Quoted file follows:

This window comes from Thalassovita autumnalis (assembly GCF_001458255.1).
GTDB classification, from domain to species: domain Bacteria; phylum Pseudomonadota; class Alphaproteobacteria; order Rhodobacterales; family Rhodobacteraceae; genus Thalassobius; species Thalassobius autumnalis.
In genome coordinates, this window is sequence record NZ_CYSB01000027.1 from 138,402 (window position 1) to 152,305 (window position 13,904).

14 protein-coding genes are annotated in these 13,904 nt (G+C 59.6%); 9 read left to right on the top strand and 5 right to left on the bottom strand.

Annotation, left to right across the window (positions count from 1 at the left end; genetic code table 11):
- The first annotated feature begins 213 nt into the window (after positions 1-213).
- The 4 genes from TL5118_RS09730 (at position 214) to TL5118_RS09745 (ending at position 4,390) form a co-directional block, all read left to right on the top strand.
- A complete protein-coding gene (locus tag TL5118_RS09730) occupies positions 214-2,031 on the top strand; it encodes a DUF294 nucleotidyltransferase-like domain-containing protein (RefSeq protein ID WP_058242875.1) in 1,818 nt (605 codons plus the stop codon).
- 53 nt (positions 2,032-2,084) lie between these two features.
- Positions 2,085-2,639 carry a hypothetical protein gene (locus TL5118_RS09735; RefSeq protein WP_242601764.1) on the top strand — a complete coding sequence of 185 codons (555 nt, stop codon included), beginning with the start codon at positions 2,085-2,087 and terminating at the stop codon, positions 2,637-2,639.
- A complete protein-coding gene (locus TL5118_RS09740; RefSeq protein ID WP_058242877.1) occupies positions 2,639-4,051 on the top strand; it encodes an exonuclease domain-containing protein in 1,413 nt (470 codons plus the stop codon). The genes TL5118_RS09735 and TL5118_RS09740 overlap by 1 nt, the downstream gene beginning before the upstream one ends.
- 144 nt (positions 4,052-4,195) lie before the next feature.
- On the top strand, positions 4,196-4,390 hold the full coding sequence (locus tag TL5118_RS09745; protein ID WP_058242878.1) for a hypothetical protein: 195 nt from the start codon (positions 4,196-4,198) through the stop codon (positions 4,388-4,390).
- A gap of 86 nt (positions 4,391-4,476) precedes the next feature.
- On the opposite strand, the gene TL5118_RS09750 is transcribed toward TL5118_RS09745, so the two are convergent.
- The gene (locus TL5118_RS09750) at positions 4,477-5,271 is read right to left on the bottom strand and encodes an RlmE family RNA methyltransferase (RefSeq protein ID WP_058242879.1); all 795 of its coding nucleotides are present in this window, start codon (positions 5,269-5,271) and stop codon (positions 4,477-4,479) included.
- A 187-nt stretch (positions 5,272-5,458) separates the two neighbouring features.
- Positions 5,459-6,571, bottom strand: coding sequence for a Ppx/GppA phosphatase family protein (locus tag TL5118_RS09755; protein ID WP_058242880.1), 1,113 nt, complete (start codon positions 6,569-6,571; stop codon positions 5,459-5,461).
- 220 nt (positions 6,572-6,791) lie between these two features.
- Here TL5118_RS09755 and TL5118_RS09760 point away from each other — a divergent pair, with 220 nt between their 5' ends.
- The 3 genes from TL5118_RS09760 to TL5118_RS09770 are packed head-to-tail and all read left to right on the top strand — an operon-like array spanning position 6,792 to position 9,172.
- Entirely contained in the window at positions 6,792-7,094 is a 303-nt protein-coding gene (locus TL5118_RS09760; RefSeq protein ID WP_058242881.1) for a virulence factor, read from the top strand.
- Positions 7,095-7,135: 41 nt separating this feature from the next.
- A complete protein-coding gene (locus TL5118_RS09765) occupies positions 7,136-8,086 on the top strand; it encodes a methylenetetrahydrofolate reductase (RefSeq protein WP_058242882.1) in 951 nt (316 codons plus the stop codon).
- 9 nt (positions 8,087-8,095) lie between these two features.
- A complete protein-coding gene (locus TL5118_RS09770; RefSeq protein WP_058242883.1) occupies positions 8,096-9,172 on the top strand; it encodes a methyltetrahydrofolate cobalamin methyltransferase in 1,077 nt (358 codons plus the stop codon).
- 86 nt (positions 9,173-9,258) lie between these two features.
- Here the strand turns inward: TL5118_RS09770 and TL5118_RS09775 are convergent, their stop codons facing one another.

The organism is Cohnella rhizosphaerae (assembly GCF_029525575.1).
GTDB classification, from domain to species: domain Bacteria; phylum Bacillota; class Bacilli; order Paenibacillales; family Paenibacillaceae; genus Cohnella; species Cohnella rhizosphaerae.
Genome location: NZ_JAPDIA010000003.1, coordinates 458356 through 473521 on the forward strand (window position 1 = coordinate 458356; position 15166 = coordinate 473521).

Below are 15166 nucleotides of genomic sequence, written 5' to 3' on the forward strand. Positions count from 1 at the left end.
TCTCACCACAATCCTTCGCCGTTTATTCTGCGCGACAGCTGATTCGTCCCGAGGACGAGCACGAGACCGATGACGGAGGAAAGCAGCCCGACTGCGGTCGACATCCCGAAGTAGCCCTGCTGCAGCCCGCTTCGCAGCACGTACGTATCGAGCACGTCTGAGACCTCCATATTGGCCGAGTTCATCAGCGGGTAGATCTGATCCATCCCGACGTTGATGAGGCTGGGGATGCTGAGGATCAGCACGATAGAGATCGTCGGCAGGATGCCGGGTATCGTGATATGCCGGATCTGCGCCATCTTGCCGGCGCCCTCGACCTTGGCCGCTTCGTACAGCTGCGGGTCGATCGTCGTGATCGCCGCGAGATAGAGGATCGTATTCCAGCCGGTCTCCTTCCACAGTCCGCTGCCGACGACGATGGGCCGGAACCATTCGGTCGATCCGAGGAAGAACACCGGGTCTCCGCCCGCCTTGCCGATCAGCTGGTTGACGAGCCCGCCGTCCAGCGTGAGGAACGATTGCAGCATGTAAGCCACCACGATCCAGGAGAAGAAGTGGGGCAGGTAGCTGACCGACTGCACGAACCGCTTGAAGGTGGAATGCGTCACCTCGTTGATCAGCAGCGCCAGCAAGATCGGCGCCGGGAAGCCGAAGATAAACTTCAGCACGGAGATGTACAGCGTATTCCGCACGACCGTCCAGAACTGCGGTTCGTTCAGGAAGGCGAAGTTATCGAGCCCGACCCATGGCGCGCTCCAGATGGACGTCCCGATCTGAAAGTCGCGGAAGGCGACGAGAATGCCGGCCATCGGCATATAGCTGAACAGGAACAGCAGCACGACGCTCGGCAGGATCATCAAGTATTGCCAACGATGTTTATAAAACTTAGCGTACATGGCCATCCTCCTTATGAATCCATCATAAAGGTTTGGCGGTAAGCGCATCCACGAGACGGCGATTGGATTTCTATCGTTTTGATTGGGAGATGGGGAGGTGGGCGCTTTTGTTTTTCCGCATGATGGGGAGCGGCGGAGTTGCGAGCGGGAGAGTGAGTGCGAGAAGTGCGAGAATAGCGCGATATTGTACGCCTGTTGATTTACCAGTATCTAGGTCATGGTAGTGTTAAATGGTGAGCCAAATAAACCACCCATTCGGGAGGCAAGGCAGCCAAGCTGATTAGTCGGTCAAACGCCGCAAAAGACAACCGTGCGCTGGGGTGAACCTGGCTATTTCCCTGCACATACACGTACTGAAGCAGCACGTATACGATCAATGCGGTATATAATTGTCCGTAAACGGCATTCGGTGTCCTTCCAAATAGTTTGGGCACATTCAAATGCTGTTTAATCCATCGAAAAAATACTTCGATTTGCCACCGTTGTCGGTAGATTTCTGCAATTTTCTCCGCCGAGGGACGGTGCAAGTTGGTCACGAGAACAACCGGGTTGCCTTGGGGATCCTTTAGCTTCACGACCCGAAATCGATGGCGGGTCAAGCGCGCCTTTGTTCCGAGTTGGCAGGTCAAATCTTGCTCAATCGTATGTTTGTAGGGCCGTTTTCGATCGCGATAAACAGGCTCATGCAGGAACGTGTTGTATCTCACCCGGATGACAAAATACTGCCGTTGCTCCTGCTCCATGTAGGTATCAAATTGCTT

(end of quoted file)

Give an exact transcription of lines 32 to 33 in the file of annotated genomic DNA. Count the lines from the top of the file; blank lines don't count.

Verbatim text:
Below are 15166 nucleotides of genomic sequence, written 5' to 3' on the forward strand. Positions count from 1 at the left end.
TCTCACCACAATCCTTCGCCGTTTATTCTGCGCGACAGCTGATTCGTCCCGAGGACGAGCACGAGACCGATGACGGAGGAAAGCAGCCCGACTGCGGTCGACATCCCGAAGTAGCCCTGCTGCAGCCCGCTTCGCAGCACGTACGTATCGAGCACGTCTGAGACCTCCATATTGGCCGAGTTCATCAGCGGGTAGATCTGATCCATCCCGACGTTGATGAGGCTGGGGATGCTGAGGATCAGCACGATAGAGATCGTCGGCAGGATGCCGGGTATCGTGATATGCCGGATCTGCGCCATCTTGCCGGCGCCCTCGACCTTGGCCGCTTCGTACAGCTGCGGGTCGATCGTCGTGATCGCCGCGAGATAGAGGATCGTATTCCAGCCGGTCTCCTTCCACAGTCCGCTGCCGACGACGATGGGCCGGAACCATTCGGTCGATCCGAGGAAGAACACCGGGTCTCCGCCCGCCTTGCCGATCAGCTGGTTGACGAGCCCGCCGTCCAGCGTGAGGAACGATTGCAGCATGTAAGCCACCACGATCCAGGAGAAGAAGTGGGGCAGGTAGCTGACCGACTGCACGAACCGCTTGAAGGTGGAATGCGTCACCTCGTTGATCAGCAGCGCCAGCAAGATCGGCGCCGGGAAGCCGAAGATAAACTTCAGCACGGAGATGTACAGCGTATTCCGCACGACCGTCCAGAACTGCGGTTCGTTCAGGAAGGCGAAGTTATCGAGCCCGACCCATGGCGCGCTCCAGATGGACGTCCCGATCTGAAAGTCGCGGAAGGCGACGAGAATGCCGGCCATCGGCATATAGCTGAACAGGAACAGCAGCACGACGCTCGGCAGGATCATCAAGTATTGCCAACGATGTTTATAAAACTTAGCGTACATGGCCATCCTCCTTATGAATCCATCATAAAGGTTTGGCGGTAAGCGCATCCACGAGACGGCGATTGGATTTCTATCGTTTTGATTGGGAGATGGGGAGGTGGGCGCTTTTGTTTTTCCGCATGATGGGGAGCGGCGGAGTTGCGAGCGGGAGAGTGAGTGCGAGAAGTGCGAGAATAGCGCGATATTGTACGCCTGTTGATTTACCAGTATCTAGGTCATGGTAGTGTTAAATGGTGAGCCAAATAAACCACCCATTCGGGAGGCAAGGCAGCCAAGCTGATTAGTCGGTCAAACGCCGCAAAAGACAACCGTGCGCTGGGGTGAACCTGGCTATTTCCCTGCACATACACGTACTGAAGCAGCACGTATACGATCAATGCGGTATATAATTGTCCGTAAACGGCATTCGGTGTCCTTCCAAATAGTTTGGGCACATTCAAATGCTGTTTAATCCATCGAAAAAATACTTCGATTTGCCACCGTTGTCGGTAGATTTCTGCAATTTTCTCCGCCGAGGGACGGTGCAAGTTGGTCACGAGAACAACCGGGTTGCCTTGGGGATCCTTTAGCTTCACGACCCGAAATCGATGGCGGGTCAAGCGCGCCTTTGTTCCGAGTTGGCAGGTCAAATCTTGCTCAATCGTATGTTTGTAGGGCCGTTTTCGATCGCGATAAACAGGCTCATGCAGGAACGTGTTGTATCTCACCCGGATGACAAAATACTGCCGTTGCTCCTGCTCCATGTAGGTATCAAATTGCTT